Tue | Mar 9, 2021

Densil Williams | Institutional reform and Jamaica’s economic future

Published:Sunday | December 20, 2020 | 12:11 AM
Densil Williams
Densil Williams
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Jamaica’s economic performance over the last 58 years has made for uncomfortable reading, especially as it relates to economic growth. Since 1962, we have grown at two per cent or more on only about 21 occasions. The major part of our economic life has been characterised by contraction or anaemic growth in the range of 0.1 – 1 per cent. Bad internal macro-economic policies, and in some cases, external interference in our local economic affairs, have led to the chequered performance over the years.

However, since 2013, with the strong partnership of the local private sector, trade unions, public-sector workers, and the international financial community, led by the International Monetary Fund (IMF), significant discipline has been brought to our economic policy environment and a hard stake put into the ground that no more will Jamaica manage its economic affairs in a cavalier manner. The leadership of Prime Minister Portia Simpson Miller and her Minister of Finance, Dr Peter Phillips, took some of the most far-reaching decisions and implemented some of the most austere reforms in our economic sector to lay the foundation for robust and sustained economic growth for the next generation. While that proverbial heavy lifting was done in the 2013-2016 period to set up the game for the economic benefits that Jamaica is now enjoying despite the pandemic, there were still missing elements to entrench those gains.

It is, therefore, not surprising that Prime Minister Andrew Holness and his Finance Minister, Dr Nigel Clarke, have moved to strengthen the country’s institutional framework to ensure that the hard-earned gains from the reforms are not reversed but entrenched and guarded from the capricious nature of the political cycle. To this end, during November-December of 2020, the Jamaican Parliament passed two far-reaching pieces of legislations to establish a) an Independent Central Bank; and b) an Independent Fiscal Commission. Both institutional arrangements are critical to ensuring that the stability in the macroeconomy, which Jamaica has been enjoying consistently since 2013, is not short-lived, but can continue into the foreseeable future irrespective of political administration.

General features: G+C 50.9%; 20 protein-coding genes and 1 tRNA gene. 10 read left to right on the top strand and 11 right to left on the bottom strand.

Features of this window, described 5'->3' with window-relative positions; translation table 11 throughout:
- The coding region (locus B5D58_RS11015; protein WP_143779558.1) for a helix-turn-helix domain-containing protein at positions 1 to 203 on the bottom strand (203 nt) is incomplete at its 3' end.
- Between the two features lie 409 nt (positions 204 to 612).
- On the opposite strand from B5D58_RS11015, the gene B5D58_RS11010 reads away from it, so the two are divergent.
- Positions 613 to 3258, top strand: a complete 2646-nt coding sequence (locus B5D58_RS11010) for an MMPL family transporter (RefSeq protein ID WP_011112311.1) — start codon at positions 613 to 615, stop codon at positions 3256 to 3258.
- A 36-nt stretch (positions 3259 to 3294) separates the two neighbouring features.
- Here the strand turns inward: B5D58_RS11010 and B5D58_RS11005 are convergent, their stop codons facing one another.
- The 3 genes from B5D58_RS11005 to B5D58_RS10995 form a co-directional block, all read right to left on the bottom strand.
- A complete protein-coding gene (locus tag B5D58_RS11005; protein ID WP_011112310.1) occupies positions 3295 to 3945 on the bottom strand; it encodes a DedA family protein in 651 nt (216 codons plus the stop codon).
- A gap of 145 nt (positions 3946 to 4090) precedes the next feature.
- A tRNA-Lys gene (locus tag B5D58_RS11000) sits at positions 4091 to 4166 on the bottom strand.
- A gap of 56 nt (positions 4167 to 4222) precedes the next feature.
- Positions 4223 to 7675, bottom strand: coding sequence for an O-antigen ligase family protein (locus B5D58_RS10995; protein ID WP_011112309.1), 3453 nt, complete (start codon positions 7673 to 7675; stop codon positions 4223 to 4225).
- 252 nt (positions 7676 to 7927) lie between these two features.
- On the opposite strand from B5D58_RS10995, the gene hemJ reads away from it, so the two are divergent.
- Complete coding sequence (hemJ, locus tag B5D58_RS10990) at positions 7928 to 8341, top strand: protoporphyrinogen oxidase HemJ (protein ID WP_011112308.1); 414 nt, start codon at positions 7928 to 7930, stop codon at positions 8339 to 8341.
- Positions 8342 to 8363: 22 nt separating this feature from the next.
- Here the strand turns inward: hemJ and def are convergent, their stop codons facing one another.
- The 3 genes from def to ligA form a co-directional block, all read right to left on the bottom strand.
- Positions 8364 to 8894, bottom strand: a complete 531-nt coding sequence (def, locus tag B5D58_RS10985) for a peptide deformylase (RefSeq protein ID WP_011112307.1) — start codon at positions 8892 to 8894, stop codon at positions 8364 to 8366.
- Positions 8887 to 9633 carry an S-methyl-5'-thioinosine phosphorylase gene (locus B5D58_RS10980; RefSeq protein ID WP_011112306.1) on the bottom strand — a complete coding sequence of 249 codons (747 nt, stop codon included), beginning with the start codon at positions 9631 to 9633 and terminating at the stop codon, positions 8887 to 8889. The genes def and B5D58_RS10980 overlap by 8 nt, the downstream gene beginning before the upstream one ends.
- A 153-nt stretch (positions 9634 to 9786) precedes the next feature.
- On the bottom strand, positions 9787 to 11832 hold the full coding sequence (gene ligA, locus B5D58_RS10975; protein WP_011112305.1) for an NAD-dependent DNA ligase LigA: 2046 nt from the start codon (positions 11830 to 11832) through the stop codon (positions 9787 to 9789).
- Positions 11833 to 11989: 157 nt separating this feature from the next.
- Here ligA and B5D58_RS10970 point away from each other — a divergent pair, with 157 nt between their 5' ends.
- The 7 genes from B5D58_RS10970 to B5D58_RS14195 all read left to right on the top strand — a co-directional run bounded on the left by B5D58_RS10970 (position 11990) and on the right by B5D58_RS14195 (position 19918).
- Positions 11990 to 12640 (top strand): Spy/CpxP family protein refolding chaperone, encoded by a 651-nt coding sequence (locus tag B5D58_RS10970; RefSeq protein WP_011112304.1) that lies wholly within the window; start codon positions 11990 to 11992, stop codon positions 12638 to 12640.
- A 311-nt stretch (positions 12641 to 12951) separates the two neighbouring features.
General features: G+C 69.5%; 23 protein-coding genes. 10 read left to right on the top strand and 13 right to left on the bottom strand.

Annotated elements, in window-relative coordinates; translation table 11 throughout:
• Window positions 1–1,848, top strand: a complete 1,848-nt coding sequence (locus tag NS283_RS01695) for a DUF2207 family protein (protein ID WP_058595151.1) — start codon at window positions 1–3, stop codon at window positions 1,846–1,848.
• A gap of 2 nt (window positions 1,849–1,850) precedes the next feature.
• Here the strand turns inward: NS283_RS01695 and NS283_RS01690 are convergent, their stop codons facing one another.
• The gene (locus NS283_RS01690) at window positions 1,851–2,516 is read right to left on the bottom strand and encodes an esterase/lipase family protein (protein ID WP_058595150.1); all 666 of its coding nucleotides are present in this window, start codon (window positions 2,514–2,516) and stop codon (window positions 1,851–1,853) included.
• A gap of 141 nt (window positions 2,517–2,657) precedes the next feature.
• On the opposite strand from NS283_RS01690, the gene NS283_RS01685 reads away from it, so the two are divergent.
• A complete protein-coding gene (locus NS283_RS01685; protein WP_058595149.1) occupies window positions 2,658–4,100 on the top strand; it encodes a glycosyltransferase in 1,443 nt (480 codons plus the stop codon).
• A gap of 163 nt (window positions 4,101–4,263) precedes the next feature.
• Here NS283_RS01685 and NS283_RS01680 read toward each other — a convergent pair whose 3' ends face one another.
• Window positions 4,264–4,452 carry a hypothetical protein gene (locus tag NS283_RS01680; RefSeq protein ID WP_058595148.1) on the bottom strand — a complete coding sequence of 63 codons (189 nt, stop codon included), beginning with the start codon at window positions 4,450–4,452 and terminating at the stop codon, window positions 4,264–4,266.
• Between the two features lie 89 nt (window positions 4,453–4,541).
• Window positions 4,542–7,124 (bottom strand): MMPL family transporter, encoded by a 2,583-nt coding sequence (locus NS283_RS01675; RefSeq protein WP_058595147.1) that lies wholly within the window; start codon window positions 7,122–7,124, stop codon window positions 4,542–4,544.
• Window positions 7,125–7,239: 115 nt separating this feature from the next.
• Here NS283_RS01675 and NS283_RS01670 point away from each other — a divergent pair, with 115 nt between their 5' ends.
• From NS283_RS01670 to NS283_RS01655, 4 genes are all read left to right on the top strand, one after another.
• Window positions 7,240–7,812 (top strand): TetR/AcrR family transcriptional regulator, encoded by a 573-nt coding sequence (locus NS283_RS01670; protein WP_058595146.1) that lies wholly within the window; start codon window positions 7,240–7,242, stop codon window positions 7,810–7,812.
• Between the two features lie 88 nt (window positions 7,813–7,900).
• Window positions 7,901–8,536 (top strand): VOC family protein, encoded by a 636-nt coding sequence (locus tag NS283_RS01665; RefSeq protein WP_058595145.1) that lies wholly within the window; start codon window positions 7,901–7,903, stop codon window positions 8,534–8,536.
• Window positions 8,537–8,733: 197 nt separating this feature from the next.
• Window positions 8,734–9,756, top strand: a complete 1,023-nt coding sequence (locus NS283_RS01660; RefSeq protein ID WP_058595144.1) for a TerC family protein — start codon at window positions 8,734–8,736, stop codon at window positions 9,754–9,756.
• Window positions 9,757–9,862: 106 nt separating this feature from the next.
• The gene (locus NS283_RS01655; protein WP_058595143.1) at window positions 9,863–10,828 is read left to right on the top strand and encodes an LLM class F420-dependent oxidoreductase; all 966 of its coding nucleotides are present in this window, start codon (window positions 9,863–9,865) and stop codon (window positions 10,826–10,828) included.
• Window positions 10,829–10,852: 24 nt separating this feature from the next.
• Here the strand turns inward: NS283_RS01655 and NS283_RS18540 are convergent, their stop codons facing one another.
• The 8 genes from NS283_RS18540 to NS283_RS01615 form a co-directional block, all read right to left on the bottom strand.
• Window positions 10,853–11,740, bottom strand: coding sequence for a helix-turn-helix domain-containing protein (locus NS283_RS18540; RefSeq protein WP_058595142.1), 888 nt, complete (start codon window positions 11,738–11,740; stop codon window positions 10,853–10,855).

For macroeconomic stability manifested in low and stable inflation, exchange-rate stability, strong external balance, low fiscal deficit, low interest rates, among others, is a key foundation for driving economic growth and generating jobs in any economy. Economic instability leads to unintended costs for doing business, and as such, becomes a disincentive for investors to invest in the productive sector of the economy and, therefore, hinders robust and sustained growth and job creation. Jamaica cannot afford macro-instability at this point in its development, especially now when unemployment has climbed to over 12 percent since the onset of the pandemic.

While both institutional arrangements are critical to entrenching stability in the macroeconomy, the independence of the central bank is a big development that needs further analyses.

Why an independent central bank?

The role of a central bank is to manage the monetary policy arm of the Government. It focuses on issues such as interest rates, exchange rate, inflation rate, and supervision of the financial sector. The bank normally takes direction on monetary policy from the political bureaucracy, and the governor generally has full control for implementing same. However, history has shown that when this happens, the line between the independence of monetary policy and the wishes of the political directorate is blurred.